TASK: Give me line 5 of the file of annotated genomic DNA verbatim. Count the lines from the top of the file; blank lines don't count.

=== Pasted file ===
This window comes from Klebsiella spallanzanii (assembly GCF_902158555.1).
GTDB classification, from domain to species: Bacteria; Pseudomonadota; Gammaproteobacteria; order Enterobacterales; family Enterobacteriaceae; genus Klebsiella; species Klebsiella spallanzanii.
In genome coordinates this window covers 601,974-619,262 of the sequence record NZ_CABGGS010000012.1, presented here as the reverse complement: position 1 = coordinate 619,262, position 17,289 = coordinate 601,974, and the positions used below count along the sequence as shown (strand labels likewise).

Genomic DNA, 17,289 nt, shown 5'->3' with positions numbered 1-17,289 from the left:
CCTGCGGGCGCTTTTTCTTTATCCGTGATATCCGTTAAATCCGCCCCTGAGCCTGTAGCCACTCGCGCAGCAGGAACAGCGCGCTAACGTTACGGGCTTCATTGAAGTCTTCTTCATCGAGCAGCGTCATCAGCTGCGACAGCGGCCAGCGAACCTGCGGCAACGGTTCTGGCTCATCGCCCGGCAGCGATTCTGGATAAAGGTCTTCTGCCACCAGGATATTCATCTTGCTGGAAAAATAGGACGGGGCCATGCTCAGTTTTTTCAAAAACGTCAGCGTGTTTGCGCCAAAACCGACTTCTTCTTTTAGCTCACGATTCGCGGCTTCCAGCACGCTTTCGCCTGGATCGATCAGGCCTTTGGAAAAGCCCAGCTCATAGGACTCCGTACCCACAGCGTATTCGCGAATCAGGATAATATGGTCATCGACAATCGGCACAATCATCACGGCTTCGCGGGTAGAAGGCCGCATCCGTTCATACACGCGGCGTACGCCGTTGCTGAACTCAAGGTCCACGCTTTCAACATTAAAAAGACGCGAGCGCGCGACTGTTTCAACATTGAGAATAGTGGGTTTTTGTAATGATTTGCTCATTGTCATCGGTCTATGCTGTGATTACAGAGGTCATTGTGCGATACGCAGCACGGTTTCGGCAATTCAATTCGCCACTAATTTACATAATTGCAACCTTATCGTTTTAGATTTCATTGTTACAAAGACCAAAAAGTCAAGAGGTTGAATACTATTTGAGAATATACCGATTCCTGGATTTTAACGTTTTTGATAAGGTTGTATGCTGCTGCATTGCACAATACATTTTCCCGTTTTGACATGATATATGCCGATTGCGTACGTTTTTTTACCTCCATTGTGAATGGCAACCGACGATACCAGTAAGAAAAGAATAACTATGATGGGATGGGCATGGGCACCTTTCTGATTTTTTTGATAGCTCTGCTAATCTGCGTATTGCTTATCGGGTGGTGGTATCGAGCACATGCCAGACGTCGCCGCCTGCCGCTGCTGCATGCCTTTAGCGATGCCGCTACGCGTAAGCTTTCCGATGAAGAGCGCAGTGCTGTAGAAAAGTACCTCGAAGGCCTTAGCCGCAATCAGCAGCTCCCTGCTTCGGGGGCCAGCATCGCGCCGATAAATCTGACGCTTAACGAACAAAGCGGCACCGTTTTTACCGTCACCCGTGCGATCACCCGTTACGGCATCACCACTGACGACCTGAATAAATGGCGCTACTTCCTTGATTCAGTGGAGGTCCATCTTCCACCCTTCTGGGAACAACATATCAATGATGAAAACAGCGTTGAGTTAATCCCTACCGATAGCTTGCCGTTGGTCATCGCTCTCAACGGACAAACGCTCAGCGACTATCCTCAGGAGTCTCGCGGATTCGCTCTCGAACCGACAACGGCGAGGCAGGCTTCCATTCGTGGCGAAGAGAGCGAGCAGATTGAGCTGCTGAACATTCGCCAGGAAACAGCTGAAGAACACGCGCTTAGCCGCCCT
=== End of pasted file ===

CCTGCGGGCGCTTTTTCTTTATCCGTGATATCCGTTAAATCCGCCCCTGAGCCTGTAGCCACTCGCGCAGCAGGAACAGCGCGCTAACGTTACGGGCTTCATTGAAGTCTTCTTCATCGAGCAGCGTCATCAGCTGCGACAGCGGCCAGCGAACCTGCGGCAACGGTTCTGGCTCATCGCCCGGCAGCGATTCTGGATAAAGGTCTTCTGCCACCAGGATATTCATCTTGCTGGAAAAATAGGACGGGGCCATGCTCAGTTTTTTCAAAAACGTCAGCGTGTTTGCGCCAAAACCGACTTCTTCTTTTAGCTCACGATTCGCGGCTTCCAGCACGCTTTCGCCTGGATCGATCAGGCCTTTGGAAAAGCCCAGCTCATAGGACTCCGTACCCACAGCGTATTCGCGAATCAGGATAATATGGTCATCGACAATCGGCACAATCATCACGGCTTCGCGGGTAGAAGGCCGCATCCGTTCATACACGCGGCGTACGCCGTTGCTGAACTCAAGGTCCACGCTTTCAACATTAAAAAGACGCGAGCGCGCGACTGTTTCAACATTGAGAATAGTGGGTTTTTGTAATGATTTGCTCATTGTCATCGGTCTATGCTGTGATTACAGAGGTCATTGTGCGATACGCAGCACGGTTTCGGCAATTCAATTCGCCACTAATTTACATAATTGCAACCTTATCGTTTTAGATTTCATTGTTACAAAGACCAAAAAGTCAAGAGGTTGAATACTATTTGAGAATATACCGATTCCTGGATTTTAACGTTTTTGATAAGGTTGTATGCTGCTGCATTGCACAATACATTTTCCCGTTTTGACATGATATATGCCGATTGCGTACGTTTTTTTACCTCCATTGTGAATGGCAACCGACGATACCAGTAAGAAAAGAATAACTATGATGGGATGGGCATGGGCACCTTTCTGATTTTTTTGATAGCTCTGCTAATCTGCGTATTGCTTATCGGGTGGTGGTATCGAGCACATGCCAGACGTCGCCGCCTGCCGCTGCTGCATGCCTTTAGCGATGCCGCTACGCGTAAGCTTTCCGATGAAGAGCGCAGTGCTGTAGAAAAGTACCTCGAAGGCCTTAGCCGCAATCAGCAGCTCCCTGCTTCGGGGGCCAGCATCGCGCCGATAAATCTGACGCTTAACGAACAAAGCGGCACCGTTTTTACCGTCACCCGTGCGATCACCCGTTACGGCATCACCACTGACGACCTGAATAAATGGCGCTACTTCCTTGATTCAGTGGAGGTCCATCTTCCACCCTTCTGGGAACAACATATCAATGATGAAAACAGCGTTGAGTTAATCCCTACCGATAGCTTGCCGTTGGTCATCGCTCTCAACGGACAAACGCTCAGCGACTATCCTCAGGAGTCTCGCGGATTCGCTCTCGAACCGACAACGGCGAGGCAGGCTTCCATTCGTGGCGAAGAGAGCGAGCAGATTGAGCTGCTGAACATTCGCCAGGAAACAGCTGAAGAACACGCGCTTAGCCGCCCT